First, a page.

In the Middle East, historically, the relationship between art and religion is complex. Islam declares that Allah is the only image-maker, the only creative and shaping being with divine inspiration. In that context, figurative art has been avoided. Islamic art consisted mainly of abstractions, focusing on portraying meaning and essence rather than the physical form of things. Animation adds another layer to the meaning of the creator. Precisely because of its animated nature, animated film takes man as the creator a step further, which is arguably why animation has not always been appreciated in the Middle East.
However, animation is now just as omnipresent in the Middle East as it is in the West, and, as I will argue here, the on-going Revolutions in the region have pushed animators with dissenting voices and styles into the limelight, as they re-assess censorship and find new platforms to express discontent and frustration.
Syria is a special case in the Middle East. Here, a rapid increase in the amount of animation studios in the 1990s seemed out of kilter with the strict censorship regulations of the National Film Organisation. Studios like Blue.Dar, Star Animation, Tiger Productions and ProAction Film, are relatively new but already very influential in the region. At present, however, they are mostly non-active, due overwhelmingly to the Syrian Revolution/Civil War. http://bluedar.net/about.html
In line with the NFO’s close watch on film production, these studios’ mission statements all emphasise a preoccupation with children and family-oriented entertainment, and a consideration of Islamic morals and ethics.
When private companies such as SpaceToons and Blue.Dar (both run by the Hijazi family) started to garner success on a global scale in the early 2000s, the NFO finally became interested. Razam Hijazi’s The Thread of Life (2005) and Sulafa Hijazi’s The Jasmine Birds (2009) were co-produced by Blue.Dar and the NFO. The influence of the NFO ensured the continued educational and didactic nature of the films, avoiding explicit political or social commentary.
As the second feature-length 2D animated film from Syria, The Jasmine Birds tells the story of Ghaith, a jasmine bird who roams the forest with his friend Hatoun, as they search a cure for a mysterious epidemic that plagues their community. Jasmine being the metonym for Damascus, this imaginary bird community is directly linked to a Syrian Arab national identity. In this film, Hijazi tackles universal ideas of life, death and community, with a view to answering questions children ask about human existence. She also – implicitly – criticizes the state, by anthropomorphizing birds who have to deal with the devastation wreaked on a community by disease and distrust.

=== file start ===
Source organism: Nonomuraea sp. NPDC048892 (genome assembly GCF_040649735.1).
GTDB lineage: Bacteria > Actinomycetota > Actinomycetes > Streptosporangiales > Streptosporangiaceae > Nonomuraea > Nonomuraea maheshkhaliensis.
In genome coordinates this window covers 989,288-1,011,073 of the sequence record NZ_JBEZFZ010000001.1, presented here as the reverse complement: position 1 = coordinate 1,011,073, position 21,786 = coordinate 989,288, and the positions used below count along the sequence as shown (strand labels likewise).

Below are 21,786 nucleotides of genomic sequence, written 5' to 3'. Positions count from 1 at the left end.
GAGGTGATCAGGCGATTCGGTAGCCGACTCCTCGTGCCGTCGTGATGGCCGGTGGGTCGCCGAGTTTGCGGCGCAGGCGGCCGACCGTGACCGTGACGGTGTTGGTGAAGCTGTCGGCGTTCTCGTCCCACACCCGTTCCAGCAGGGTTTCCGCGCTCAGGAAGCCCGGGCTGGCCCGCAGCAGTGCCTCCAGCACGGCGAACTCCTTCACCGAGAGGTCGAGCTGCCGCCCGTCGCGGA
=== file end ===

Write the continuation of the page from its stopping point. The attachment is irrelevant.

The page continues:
Jasmine Birds Demo on Youtube:
The Hijazi family is one of the driving forces behind the development of animation in Syria. Sulafa Hijazi, Blue.Dar’s company director, studied theatre, painting and sculpture in Damascus. Since 1997, she has written and directed several television series and other educational and developmental programmes.
Sulafa Hijazi has described her quest as one that searches for an ‘Arab Style’. Her exploration of what that could entail (style of drawing, use of music and settings) can be found here:
She acknowledges the difficulties that come with religious and political censorship but wants to function within such circumstances. She has expressed her frustration at being unable to exercise her freedom of speech, and in an interview with the Doha Film Institute confessed to being ready to let her critical nature infiltrate her animated output (DFI, 2012).
Since the Syrian Revolution started, she has experienced great personal and professional upheaval, while it has also enabled her to move beyond the NFO’s censorship rules. Several of her family members have been arrested, friends have been killed, sometimes simply because they are artists. She has gone into self-imposed exile and now lives in Frankfurt, Germany. It is here that she is now able to practice what she desired: the Revolution has given her an opportunity to become increasingly forceful in her criticism of the Syrian regime, especially in her loathing of the regime’s treatment of its citizens and its children.
This has, naturally, also changed her style of drawing. Whereas before the Revolution she was obliged to work with the NFO and thus made child and family friendly educational materials, both in narrative and in style – in exile she creates entirely different artwork that is both cynical and shocking. Hijazi’s work still revolves around the impact of conflict on children and civilians, and the consequences of excessive exposure to violence, weapons and torture. However, these powerful images are no longer animated, and I wonder whether the stasis of the Revolution is reflected in that. A national censorship and delineation of what animation could contain has turned into a transnational, uncontainable, but for now static, depiction of the grief and suffering of a nation.
DFI (2012) ‘People in Film: Sulafa Hijazi’ online, available: http://www.dohafilminstitute.com/blog/people-in-film-sulafa-hijazi (accessed 14 April)
Stefanie Van de Peer is Teaching Fellow in Global Cinema at the University of Stirling in Scotland. Her research focuses on women’s filmmaking in the Middle East. She has published articles about women and film in Morocco, Tunisia, Egypt, Syria and Lebanon. She co-edited Art and Trauma in Africa (I.B. Tauris, 2013) with Lizelle Bisschoff and Film Festivals and the Middle East (StAFS, 2014) with Dina Iordanova. She co-directed the Africa in Motion Film Festival until 2011 and has programmed films for the Middle Eastern Film Festival in Edinburgh, REEL Festival in Damascus and Beirut, and the Boston Palestine Film Festival. An edited collection on Animation in the Middle East is forthcoming with I.B. Tauris, 2015.